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Shared Mindfulness and the Commons

on Sat, 08/23/2014 - 19:19

(This blog was originally published in Huffington Post.)

People like you and me, who have been committed to grow in consciousness throughout the millennia, have always practiced various forms of mindfulness in community. Today's fledgling "shared mindfulness" movement is both a continuation of a noble tradition, and at the same time, a timely response to our life conditions in the 21st century.

The air that I breath, the dramatic skyline of the ragged mountain range that I look at with fascination, humankind's knowledge that's been accumulating over the ages, the land and the rivers, the internet, all these are our common heritage, or "commons" for short. More and more parts of them are privatized or under the threat from the private interests that run our social and economic systems.

"Many people want change but they are unaware of how to really bring about that change... That change must come from within, must start with a change of spirit; it isn't just about change in the political system and putting in a new party or a new government because if we don't change our spirit and how we view things, then all what we'd do is end up constructing a system, which has all over the traits of the old system..." says the narrator of this film at 1:41.

That's why I'm paying attention to the relationship between our inner and outer worlds, and how they affect each other. More precisely, if you believe as I do that none of us can be free until all of us are (both in the inner and outer sense of freedom), then plain mindfulness is just not enough.

What we really need is a "right mindfulness" that is ethically grounded in the common good, and described by Purser & Milillo in the Journal of Management Inquiry (May 2014) as follows: "Mindfulness is not merely a compartmentalized tool for enhancing attention but is informed and influenced by many other factors--our view of reality; the nature of our thoughts, speech, and actions; our way of making a living; and our effort in avoiding unwholesome and unskillful states while developing those that are skillful and conducive to health and harmony."

The questions of what are we mindful of and just how long is the radius of our attention, keep coming back to me as I read one of the comments on my blog about "The Wisdom of Crowds" and the colors of collective intelligence." The commentator wrote:

"We now have the technology to deliver an abundance of a large and expanding set of goods and services to every person on the planet, yet we are prevented from doing so by the incentives of the market, which now dominate our social and legal systems. Thus it is clear to me that we need to go beyond markets."

The good news is that it is getting clear also for millions of people living in/for the new socio-economic paradigm of the commons/peer-to-peer/open source movements and their emerging ecosystems.

The privateers of the market need the "wisdom of crowds" technologies to try predicting its future moves, driven by the desire to control the future.

The commoneers of the new paradigm need true collective intelligence and wisdom that are growing out from their conversations and driven by the desire for liberating the future for the common good. You can find more about the later in the excellent blog of Tom Atlee on Comparing "the wisdom of crowds" to real collective wisdom.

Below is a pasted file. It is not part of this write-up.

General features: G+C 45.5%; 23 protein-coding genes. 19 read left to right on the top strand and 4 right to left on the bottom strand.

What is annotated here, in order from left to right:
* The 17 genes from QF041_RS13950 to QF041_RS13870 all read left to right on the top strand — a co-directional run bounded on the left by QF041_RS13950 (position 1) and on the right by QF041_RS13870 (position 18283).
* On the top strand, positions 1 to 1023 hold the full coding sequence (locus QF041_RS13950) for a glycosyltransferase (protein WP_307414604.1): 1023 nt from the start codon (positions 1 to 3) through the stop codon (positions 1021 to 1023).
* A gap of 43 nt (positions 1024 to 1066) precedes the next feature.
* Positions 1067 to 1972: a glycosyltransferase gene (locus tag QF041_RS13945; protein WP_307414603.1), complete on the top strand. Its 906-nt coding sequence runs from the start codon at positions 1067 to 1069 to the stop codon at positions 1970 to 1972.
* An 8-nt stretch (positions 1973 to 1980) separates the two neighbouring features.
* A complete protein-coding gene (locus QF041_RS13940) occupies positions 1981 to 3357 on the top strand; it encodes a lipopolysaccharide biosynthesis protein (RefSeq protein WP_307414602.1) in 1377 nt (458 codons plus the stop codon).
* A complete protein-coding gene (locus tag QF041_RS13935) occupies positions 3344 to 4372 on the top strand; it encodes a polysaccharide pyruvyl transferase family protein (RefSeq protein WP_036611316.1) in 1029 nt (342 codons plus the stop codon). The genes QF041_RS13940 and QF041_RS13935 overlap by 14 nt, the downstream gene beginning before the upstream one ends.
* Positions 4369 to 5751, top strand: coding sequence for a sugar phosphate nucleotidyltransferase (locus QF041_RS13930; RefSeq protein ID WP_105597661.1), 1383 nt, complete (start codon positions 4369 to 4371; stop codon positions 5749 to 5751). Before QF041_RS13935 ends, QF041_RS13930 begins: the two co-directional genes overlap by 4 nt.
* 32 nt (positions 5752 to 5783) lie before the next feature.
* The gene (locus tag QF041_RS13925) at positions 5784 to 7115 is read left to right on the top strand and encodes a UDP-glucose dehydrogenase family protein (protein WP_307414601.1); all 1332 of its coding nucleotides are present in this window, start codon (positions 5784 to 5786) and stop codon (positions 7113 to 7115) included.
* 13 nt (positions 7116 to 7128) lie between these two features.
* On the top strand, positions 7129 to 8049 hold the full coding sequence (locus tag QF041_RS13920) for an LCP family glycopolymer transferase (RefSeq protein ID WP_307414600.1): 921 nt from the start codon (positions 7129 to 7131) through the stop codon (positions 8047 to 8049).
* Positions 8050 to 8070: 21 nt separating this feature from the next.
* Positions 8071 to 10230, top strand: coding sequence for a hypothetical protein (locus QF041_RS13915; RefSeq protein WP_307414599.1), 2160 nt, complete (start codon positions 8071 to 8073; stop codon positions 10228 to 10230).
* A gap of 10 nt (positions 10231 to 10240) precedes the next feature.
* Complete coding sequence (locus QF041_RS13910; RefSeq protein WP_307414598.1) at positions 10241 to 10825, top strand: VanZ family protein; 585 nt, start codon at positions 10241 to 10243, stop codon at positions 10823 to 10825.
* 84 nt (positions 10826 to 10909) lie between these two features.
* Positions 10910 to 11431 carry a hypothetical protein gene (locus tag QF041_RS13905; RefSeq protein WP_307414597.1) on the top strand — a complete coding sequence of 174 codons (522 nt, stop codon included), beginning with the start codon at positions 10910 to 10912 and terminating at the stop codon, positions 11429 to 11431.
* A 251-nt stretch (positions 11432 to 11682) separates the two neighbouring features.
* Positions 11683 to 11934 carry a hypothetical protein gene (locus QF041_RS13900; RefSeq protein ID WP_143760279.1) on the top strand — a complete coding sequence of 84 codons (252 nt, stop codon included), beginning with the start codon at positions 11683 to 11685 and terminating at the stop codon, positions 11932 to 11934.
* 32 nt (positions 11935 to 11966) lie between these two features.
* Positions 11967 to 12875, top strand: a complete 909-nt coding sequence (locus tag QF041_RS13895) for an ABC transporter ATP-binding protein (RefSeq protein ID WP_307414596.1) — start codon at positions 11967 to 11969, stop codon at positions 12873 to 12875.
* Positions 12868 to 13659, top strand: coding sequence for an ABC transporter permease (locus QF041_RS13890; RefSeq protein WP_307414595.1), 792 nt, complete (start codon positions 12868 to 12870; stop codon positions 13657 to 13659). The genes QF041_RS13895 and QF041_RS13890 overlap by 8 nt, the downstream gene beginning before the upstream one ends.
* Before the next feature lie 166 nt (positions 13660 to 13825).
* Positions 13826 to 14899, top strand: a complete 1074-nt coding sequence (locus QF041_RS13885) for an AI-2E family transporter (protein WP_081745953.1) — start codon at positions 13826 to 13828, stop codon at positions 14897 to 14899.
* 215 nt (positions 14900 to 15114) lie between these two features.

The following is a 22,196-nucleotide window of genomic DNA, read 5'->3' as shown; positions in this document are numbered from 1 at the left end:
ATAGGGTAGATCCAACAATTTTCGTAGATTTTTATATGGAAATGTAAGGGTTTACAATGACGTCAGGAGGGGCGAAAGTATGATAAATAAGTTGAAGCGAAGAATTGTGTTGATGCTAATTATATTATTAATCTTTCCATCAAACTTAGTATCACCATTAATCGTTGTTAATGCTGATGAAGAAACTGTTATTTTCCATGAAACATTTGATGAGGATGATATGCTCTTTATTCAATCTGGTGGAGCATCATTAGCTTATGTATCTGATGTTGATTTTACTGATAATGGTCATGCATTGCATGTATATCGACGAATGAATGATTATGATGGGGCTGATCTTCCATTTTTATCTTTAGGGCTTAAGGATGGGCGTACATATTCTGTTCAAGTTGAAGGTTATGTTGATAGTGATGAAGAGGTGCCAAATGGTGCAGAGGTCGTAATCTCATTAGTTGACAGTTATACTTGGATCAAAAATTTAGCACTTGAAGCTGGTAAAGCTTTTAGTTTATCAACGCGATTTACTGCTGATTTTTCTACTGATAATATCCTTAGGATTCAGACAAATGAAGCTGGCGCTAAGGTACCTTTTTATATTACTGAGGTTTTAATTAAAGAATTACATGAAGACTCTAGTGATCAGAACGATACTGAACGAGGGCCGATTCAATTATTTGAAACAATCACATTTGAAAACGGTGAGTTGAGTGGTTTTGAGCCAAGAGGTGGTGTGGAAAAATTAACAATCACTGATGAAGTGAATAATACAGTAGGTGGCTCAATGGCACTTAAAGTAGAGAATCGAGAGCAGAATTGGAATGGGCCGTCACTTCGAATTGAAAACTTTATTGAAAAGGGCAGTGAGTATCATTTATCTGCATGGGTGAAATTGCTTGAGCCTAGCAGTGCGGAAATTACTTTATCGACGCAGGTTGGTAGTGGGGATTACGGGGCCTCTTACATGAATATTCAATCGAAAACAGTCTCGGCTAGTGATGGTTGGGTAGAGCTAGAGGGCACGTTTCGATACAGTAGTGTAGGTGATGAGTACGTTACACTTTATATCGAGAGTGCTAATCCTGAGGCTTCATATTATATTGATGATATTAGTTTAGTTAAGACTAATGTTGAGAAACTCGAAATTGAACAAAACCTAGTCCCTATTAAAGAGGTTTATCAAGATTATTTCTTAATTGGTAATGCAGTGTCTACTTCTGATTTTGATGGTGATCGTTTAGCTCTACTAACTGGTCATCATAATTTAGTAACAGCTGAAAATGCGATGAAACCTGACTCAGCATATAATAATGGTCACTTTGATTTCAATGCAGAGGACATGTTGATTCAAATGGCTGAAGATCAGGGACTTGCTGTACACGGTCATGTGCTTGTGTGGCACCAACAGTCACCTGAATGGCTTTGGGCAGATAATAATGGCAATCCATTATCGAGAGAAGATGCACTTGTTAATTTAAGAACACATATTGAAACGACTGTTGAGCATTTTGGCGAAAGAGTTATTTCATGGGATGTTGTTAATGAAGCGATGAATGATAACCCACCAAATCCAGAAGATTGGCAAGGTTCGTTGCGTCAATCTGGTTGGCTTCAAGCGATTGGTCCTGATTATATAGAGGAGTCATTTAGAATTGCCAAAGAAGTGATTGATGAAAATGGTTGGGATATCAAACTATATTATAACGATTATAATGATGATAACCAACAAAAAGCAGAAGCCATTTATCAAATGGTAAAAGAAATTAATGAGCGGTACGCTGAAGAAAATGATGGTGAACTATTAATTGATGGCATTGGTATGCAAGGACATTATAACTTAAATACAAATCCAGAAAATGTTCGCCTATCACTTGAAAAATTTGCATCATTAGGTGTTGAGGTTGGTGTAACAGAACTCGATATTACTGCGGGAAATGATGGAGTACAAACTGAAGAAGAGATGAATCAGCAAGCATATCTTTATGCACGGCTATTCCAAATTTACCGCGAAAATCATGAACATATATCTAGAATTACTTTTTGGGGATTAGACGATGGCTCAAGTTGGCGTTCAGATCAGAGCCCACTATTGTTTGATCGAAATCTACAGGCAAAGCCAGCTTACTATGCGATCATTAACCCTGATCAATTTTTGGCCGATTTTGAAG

• Given this epochal context, how can I exercise a mindfulness that can make a difference in helping me discover the "We-in-the-I", experiencing that in a sense, all humans are just like me, they deserve to be happy, fed, have a meaningful life, learn and evolve?

• How to sense, think and act from that "We-in-the-I"?

• What value can collective mindfulness add to social movements and enterprises, peer-to-peer networks and open source project?

Those are some of the questions that attendees of the next Mindful Café are going to explore in the "Shared Mindfulness and the Commons" meet-up in London, 29 August. That's part of a broader enquiry into the relationship our inner and outer freedoms, individual and collective. That enquiry is based on the co-arising of those dimensions and rejecting the idea that the inner defines the outer or the other way around. It means that we need to work simultaneously for the mindfulness of the commons and the commons of mindfulness.

If you're with me so far, you may be interested in what are the practical implications of all this?

Everywhere, where people co-produce and co-govern the resources essential to their livelihood, they have a commons. The success of their enterprise depends on how wisely they constructed the rules of their common affairs, but not only on that. No matter how well-thought through are their structures of production and governance, as long as their structures of consciousness are caught in the stale patterns of their individual and collective ego, they will just reproduce the old vine in new bottle. Their best chance to prevent that is creating presence-oriented spaces and practices for individual and collective self-reflections, as some enterprises are already doing it.

Another implication of this line of exploration is that the commons of mindfulness needs to support the mindfulness of the commons. What is a "commons of mindfulness"? Let's revisit the opening sentence of this blog: People like you and me, who have been committed to grow in consciousness throughout the millennia, have always practiced various forms of mindfulness in community. A modern-day update of that community can be the knowledge commons of shared mindfulness introduced here.

Does any part of this exploration inspires or at least intrigues you? I'm truly eager to read your thoughts about it.